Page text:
This is part of my current readings regarding Rapa Nui, in preparation for a follow up trip this Summer (Austral Winter) and an initial paper that I am working on regarding contemporary indigenous struggles on the island. Also part of a broader look at Eastern Polynesian history, of which I have been relatively ignorant until recently. I confess that I had initially had my doubts about the author, when I first encountered Fischer’s work via his History of the Pacific Islands, I wasn’t sure what to make of him. The History is a competent summary, but didn’t really seem to add much and fell short of the kind of innovative historical writing I have come to associate with Oceanic scholars in recent years. However, I was really impressed with his history of Rapa Nui. It is, I dare say, the most comprehensive summary of the unfolding of Rapa Nui events and periods that I have come across in a format that is readable by a general public. His sources are highly interdisciplinary, he is evidently very well acquainted with the place, people AND language (this last one matters to me). Five starts, all round.
Robert Hughes, The Fatal Shore, Melbourne, Vintage, 1988.
This classic, if slightly dated, historical narrative of the convict years in Australia (1788-1868) had been waiting on my bedside table for far too long. It is now one of my secondary readings, the sort I pick up when I go out for a coffee or am simply sitting around the living room. Much to be criticised in terms of analytical depth, but I am essentially going through this as a primer on facts and processes with which I continue to be only faintly familiar (Aussie history is not my forte, period). But it is also a part of a broader, serious list of readings that I am attempting to get through in preparation for the drafting of a two-volume general history of Oceania in Spanish that I have begun to design with a coauthor (more on that later).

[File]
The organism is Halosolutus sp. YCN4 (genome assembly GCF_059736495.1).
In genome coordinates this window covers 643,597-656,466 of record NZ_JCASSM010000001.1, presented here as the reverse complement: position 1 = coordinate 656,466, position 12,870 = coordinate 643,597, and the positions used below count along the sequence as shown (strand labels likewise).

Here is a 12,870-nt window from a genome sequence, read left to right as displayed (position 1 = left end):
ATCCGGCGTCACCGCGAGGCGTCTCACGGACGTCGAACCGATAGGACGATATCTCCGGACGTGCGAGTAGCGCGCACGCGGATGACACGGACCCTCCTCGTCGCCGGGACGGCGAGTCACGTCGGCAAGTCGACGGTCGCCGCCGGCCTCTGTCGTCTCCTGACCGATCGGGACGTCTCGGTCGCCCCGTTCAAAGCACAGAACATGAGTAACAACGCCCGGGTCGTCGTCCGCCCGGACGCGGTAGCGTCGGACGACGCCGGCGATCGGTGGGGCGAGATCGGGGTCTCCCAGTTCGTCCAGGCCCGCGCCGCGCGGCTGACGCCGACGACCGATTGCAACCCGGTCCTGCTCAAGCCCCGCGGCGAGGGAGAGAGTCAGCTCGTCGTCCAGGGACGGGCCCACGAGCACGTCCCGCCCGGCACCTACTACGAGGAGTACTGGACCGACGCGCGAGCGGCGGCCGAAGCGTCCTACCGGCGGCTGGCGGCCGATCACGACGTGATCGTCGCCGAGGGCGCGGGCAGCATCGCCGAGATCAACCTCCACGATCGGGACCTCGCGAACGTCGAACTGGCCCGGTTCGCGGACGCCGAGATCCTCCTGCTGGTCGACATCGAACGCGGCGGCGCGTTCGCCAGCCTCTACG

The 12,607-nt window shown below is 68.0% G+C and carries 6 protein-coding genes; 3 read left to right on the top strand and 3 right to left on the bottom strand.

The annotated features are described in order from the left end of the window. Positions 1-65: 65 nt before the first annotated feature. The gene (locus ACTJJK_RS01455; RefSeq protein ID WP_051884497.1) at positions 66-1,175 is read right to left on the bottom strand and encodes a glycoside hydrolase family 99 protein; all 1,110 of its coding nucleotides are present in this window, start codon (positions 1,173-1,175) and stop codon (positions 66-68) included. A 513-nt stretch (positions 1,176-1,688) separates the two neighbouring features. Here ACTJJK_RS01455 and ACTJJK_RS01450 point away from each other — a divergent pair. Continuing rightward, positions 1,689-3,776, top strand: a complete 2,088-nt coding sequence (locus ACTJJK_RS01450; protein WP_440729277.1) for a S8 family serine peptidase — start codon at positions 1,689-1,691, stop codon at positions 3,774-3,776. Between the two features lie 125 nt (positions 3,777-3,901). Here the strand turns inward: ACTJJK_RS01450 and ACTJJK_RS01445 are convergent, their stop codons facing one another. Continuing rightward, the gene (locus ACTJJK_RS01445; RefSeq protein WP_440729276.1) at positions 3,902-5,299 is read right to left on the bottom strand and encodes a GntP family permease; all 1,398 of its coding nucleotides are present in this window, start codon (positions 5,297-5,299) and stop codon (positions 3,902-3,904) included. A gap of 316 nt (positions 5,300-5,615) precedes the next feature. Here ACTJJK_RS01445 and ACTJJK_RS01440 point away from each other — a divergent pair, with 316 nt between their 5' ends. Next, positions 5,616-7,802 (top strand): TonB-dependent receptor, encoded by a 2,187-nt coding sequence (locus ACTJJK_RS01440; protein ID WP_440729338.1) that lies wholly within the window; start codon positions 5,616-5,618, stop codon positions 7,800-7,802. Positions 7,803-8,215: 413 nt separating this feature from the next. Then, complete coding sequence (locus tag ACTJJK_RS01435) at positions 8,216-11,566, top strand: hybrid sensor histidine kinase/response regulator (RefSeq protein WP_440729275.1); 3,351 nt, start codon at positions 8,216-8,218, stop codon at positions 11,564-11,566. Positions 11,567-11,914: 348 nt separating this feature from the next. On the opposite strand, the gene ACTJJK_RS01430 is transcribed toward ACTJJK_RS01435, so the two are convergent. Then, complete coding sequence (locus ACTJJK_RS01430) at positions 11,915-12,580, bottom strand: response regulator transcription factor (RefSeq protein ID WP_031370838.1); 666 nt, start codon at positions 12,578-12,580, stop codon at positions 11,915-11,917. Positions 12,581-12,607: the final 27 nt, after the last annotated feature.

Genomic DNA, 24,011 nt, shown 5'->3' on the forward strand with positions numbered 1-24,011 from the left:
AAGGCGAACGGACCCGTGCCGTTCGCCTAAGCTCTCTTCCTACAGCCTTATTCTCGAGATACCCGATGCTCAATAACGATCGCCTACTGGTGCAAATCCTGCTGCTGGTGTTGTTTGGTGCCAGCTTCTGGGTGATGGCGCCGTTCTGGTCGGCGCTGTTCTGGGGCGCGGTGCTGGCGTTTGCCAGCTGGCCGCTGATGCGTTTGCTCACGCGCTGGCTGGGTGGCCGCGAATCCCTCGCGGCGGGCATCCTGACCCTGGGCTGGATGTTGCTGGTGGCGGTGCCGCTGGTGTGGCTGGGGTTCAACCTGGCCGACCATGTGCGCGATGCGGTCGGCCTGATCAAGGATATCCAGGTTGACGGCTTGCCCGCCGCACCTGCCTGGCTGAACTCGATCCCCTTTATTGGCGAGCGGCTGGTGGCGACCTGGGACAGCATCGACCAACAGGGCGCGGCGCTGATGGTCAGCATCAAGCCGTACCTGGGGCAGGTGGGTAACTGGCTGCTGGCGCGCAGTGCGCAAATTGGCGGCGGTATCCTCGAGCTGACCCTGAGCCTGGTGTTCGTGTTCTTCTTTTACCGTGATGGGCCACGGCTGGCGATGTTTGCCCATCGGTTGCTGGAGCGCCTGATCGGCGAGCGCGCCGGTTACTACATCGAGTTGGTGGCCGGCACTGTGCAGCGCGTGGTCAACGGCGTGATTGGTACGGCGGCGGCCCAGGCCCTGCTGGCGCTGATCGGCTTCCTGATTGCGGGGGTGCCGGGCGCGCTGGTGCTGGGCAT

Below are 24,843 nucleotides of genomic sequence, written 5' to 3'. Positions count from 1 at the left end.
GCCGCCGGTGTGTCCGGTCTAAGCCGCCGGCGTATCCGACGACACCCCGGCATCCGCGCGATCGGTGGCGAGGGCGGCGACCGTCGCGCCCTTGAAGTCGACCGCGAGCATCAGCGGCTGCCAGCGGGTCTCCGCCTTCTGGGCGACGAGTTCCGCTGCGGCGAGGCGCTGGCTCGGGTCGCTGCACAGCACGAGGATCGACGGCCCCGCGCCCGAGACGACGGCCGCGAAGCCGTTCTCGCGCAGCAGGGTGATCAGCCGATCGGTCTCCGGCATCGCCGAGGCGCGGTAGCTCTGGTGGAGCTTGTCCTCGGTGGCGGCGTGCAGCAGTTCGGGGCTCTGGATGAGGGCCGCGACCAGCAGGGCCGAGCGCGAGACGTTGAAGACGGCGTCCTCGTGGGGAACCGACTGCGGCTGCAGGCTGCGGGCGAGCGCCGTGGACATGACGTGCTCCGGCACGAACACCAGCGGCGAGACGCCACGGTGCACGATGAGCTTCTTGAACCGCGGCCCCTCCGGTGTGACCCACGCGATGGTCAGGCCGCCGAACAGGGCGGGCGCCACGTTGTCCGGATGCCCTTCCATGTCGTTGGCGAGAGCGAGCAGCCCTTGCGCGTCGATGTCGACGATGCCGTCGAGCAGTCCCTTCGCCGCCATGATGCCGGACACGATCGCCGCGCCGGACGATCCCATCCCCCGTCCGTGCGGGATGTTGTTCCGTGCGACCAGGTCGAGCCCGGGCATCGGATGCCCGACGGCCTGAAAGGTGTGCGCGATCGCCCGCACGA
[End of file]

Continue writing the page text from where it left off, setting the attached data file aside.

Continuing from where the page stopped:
Eickelman and Piscatori (eds.), Muslim Travellers. Pilgrimage, Migration, and the Religious Imagination, Berkeley, UC Press, 1990
I’ve just finished going through this book as part of a much larger set of readings that I had to go through in relation to a collective volume, which I am editing with another two colleagues, regarding the anthropology of pilgrimage. The manuscript was submitted today (yay!), and I am now collapsing after the exhausting work of last minute editorial work. The book itself contains 14 chapters by various authors regarding pilgrimage, or associated phenomena, in different world regions, including China (2 chapters dedicated to that), Tibet (2 chapters to that), Africa (another 2 chapters), North America (5 chapters, including Mexico and USA), Korea, South Asia and the Pacific. I have singled out this particular volume from among a VERY large list which included stuff by Makhan Jha and of course Toni Huber and a bunch of other Middle Easter/South Asian/Himalayan/Tibetanist authors whose stuff I went through, because I think it is one of the few attempts at serious comparative discussion that takes pilgrimage seriously on local terms, rather than attempt to impose it as a universalistic (if wholly Judaeo-Christian) category. Consequently, it provides some important insights from which the specialist work of later scholars has been able to build up.